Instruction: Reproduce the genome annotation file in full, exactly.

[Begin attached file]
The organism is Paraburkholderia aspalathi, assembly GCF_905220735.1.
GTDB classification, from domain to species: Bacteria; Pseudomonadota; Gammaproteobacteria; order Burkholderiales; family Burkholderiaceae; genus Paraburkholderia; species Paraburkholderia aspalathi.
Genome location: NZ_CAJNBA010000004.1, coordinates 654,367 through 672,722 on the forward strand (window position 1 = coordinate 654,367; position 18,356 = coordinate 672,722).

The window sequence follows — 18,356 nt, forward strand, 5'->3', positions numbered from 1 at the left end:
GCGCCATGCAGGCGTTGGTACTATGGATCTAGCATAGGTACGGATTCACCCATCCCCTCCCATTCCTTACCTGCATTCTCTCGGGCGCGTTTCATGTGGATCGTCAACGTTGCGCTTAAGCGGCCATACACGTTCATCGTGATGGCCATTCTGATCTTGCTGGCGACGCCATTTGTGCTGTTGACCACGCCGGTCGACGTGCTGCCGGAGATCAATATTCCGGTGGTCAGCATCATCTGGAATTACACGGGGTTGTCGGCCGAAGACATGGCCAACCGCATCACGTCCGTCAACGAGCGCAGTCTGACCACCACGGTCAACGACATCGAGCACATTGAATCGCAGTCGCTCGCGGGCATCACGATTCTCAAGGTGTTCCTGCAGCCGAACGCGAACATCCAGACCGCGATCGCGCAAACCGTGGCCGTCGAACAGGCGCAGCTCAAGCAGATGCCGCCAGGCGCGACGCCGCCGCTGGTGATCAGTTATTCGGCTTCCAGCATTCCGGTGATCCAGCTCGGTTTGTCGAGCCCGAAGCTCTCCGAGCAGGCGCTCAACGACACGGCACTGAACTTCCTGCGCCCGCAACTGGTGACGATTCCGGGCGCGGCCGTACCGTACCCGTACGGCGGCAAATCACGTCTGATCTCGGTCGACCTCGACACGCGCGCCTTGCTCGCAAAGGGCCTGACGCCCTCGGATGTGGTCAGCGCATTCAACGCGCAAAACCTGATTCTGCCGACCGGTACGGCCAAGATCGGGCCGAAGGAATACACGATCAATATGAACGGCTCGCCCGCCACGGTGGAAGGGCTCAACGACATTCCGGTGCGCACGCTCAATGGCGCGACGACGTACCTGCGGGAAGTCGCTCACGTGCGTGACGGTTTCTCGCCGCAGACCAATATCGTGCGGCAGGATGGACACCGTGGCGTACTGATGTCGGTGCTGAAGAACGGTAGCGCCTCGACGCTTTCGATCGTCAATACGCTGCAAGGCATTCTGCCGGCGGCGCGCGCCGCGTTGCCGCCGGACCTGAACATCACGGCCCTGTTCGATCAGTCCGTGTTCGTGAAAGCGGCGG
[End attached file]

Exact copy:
The organism is Paraburkholderia aspalathi, assembly GCF_905220735.1.
GTDB classification, from domain to species: Bacteria; Pseudomonadota; Gammaproteobacteria; order Burkholderiales; family Burkholderiaceae; genus Paraburkholderia; species Paraburkholderia aspalathi.
Genome location: NZ_CAJNBA010000004.1, coordinates 654,367 through 672,722 on the forward strand (window position 1 = coordinate 654,367; position 18,356 = coordinate 672,722).

The window sequence follows — 18,356 nt, forward strand, 5'->3', positions numbered from 1 at the left end:
GCGCCATGCAGGCGTTGGTACTATGGATCTAGCATAGGTACGGATTCACCCATCCCCTCCCATTCCTTACCTGCATTCTCTCGGGCGCGTTTCATGTGGATCGTCAACGTTGCGCTTAAGCGGCCATACACGTTCATCGTGATGGCCATTCTGATCTTGCTGGCGACGCCATTTGTGCTGTTGACCACGCCGGTCGACGTGCTGCCGGAGATCAATATTCCGGTGGTCAGCATCATCTGGAATTACACGGGGTTGTCGGCCGAAGACATGGCCAACCGCATCACGTCCGTCAACGAGCGCAGTCTGACCACCACGGTCAACGACATCGAGCACATTGAATCGCAGTCGCTCGCGGGCATCACGATTCTCAAGGTGTTCCTGCAGCCGAACGCGAACATCCAGACCGCGATCGCGCAAACCGTGGCCGTCGAACAGGCGCAGCTCAAGCAGATGCCGCCAGGCGCGACGCCGCCGCTGGTGATCAGTTATTCGGCTTCCAGCATTCCGGTGATCCAGCTCGGTTTGTCGAGCCCGAAGCTCTCCGAGCAGGCGCTCAACGACACGGCACTGAACTTCCTGCGCCCGCAACTGGTGACGATTCCGGGCGCGGCCGTACCGTACCCGTACGGCGGCAAATCACGTCTGATCTCGGTCGACCTCGACACGCGCGCCTTGCTCGCAAAGGGCCTGACGCCCTCGGATGTGGTCAGCGCATTCAACGCGCAAAACCTGATTCTGCCGACCGGTACGGCCAAGATCGGGCCGAAGGAATACACGATCAATATGAACGGCTCGCCCGCCACGGTGGAAGGGCTCAACGACATTCCGGTGCGCACGCTCAATGGCGCGACGACGTACCTGCGGGAAGTCGCTCACGTGCGTGACGGTTTCTCGCCGCAGACCAATATCGTGCGGCAGGATGGACACCGTGGCGTACTGATGTCGGTGCTGAAGAACGGTAGCGCCTCGACGCTTTCGATCGTCAATACGCTGCAAGGCATTCTGCCGGCGGCGCGCGCCGCGTTGCCGCCGGACCTGAACATCACGGCCCTGTTCGATCAGTCCGTGTTCGTGAAAGCGGCGG